2020 ‘First In The South’ Democratic Presidential Primary: The Oracle Speaks

Robert Cahaly: Joe Biden will win South Carolina by twenty percentage points …

There has been no shortage of recent polling released on the 2020 “First in the South” presidential preference primary in South Carolina – which pits former U.S. vice president Joe Biden against socialist U.S. senator Bernie Sanders, liberal billionaire Tom Steyer, South Bend, Indiana mayor Pete Buttigieg, U.S. senator Elizabeth Warren, U.S. senator Amy Klobuchar and U.S. congresswoman Tulsi Gabbard of Hawai’i.

As of this writing, though, the “oracle” had not spoken.

Until now, that is …

We refer, of course, to Atlanta, Georgia-based strategist Robert Cahaly – who landed on the national radar in 2016 after he was one of the only pollsters to correctly predict U.S. president Donald Trump’s upset victory over Democratic nominee Hillary Clinton.

Cahaly has continued to hit the nail on the head ever since (especially in South Carolina), constantly refining his methodology as he generates incisively accurate results year after year, election after election.

We have been bombarded in recent days with readers asking us if we had “seen any Cahaly polling” for the Democratic primary.

Or whether any “Cahaly numbers” were available.

Well …

(Click to view)

(Via: Provided)

That, dear readers, is a screen grab from an email we were forwarded highlighting Cahaly’s latest polling on the race – which is showing a double landslide for Biden.

According to Cahaly’s crystal ball, Biden leads among likely “First in the South” voters with a whopping 43.9 percent of the vote – easily outdistancing Sanders (22.8 percent), Steyer (10.5 percent), Buttigieg (9.6 percent), Klobuchar (5.9 percent), Warren (5.6 percent) and Gabbard (1.7 percent).

The email indicated the survey was conducted between February 26-27, polling 1,081 respondents with a margin of error of plus or minus 2.99 percentage points.

Cahaly did not immediately respond to our request for comment.

“We are not doing public polling in this race,” a source in Cahaly’s office told us.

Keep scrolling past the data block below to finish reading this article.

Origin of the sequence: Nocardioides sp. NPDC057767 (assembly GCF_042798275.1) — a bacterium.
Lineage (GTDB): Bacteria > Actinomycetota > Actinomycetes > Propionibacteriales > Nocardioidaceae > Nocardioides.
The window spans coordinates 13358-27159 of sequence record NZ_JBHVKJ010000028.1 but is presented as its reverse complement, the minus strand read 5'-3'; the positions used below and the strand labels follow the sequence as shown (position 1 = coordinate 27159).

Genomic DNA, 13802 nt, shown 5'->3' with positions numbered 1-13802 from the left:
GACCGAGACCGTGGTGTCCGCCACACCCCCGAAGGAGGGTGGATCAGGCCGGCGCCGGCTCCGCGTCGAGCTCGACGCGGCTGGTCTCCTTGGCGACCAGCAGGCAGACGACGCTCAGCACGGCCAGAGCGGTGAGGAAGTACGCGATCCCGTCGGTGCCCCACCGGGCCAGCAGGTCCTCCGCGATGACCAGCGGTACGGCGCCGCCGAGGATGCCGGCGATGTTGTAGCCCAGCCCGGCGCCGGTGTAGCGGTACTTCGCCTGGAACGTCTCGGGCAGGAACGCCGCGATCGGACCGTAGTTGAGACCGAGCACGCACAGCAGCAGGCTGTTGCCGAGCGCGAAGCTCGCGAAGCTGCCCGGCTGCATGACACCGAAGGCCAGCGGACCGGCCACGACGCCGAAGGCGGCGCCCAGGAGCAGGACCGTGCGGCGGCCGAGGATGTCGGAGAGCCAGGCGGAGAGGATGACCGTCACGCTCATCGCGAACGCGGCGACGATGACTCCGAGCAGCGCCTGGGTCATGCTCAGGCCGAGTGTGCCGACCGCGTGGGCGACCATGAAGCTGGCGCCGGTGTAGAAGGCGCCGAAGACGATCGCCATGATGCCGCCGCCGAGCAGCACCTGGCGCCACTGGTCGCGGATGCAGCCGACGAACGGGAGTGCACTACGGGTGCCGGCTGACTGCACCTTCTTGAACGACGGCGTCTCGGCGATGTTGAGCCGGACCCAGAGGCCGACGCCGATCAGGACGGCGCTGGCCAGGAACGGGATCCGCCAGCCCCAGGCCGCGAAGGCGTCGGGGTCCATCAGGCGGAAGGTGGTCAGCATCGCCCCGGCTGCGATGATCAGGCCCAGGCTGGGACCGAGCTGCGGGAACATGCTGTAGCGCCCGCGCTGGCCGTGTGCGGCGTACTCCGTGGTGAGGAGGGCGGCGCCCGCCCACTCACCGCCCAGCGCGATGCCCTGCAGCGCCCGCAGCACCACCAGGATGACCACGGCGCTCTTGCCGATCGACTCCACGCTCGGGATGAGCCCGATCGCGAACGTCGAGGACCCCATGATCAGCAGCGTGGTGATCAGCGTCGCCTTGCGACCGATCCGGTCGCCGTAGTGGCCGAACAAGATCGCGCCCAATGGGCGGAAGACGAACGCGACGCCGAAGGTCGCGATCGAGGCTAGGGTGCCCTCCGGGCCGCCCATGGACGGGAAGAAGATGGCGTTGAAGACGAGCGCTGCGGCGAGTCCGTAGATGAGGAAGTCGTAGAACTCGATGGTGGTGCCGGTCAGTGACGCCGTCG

Nonetheless, our source affirmed the data was based on a “member service” provided by Cahaly’s polling firm, The Trafalgar Group.

“Biden continues his rise since the debate and Clyburn endorsement,” the email noted, referring to the backing Biden received from House majority whip Jim Clyburn. “He has moved into a significant lead and is likely to have a victory margin of 20 percent or more.”

As for Sanders, who appeared to be on the verge of surpassing Biden as recently as a week ago, he “sits stable in low 20s.”

Sanders does continue to draw support from Trump Republicans who are “crossing over” to vote in the Democratic primary, with “74 percent of Trump approving GOP” voters indicating they plan to vote for the socialist tomorrow.

The crossover movement – which is aimed at weakening Biden – is clearly not moving the needle in the race, though.

Speaking of not moving the needle, Steyer – who invested heavily in the black vote in the Palmetto State – “continues to drop as Biden voters return and will likely finish neck-and-neck with Buttigieg.”

According to Cahaly, black turnout on Saturday is expected to be strong – but not as high as it has been in years past.

“We expect black turnout to be over 50 percent but not as high as the 60 percent-plus numbers of the past,” the email noted, adding that Biden “leads strongly” with black and white primary voters “as well as with voters 50 years (of age) or older.”

Will Cahaly hit the nail on the head again with this survey? According to the latest composite data from Real Clear Politics, Biden is backed by 34.3 percent of likely “First in the South” voters – putting him ahead of Sanders (22.3 percent), Steyer (13.7 percent), Buttigieg (9 percent), Warren (8 percent) Klobuchar (4 percent) and Gabbard (3.2 percent).

That data includes the latest polling from The (Charleston, S.C.) Post and Courier, which showed Biden clinging to a four-percentage point lead over Sanders – 28 percent to 24 percent (which was within the survey’s 5.1 percentage point margin of error).

Guess we will find out tomorrow who was right …




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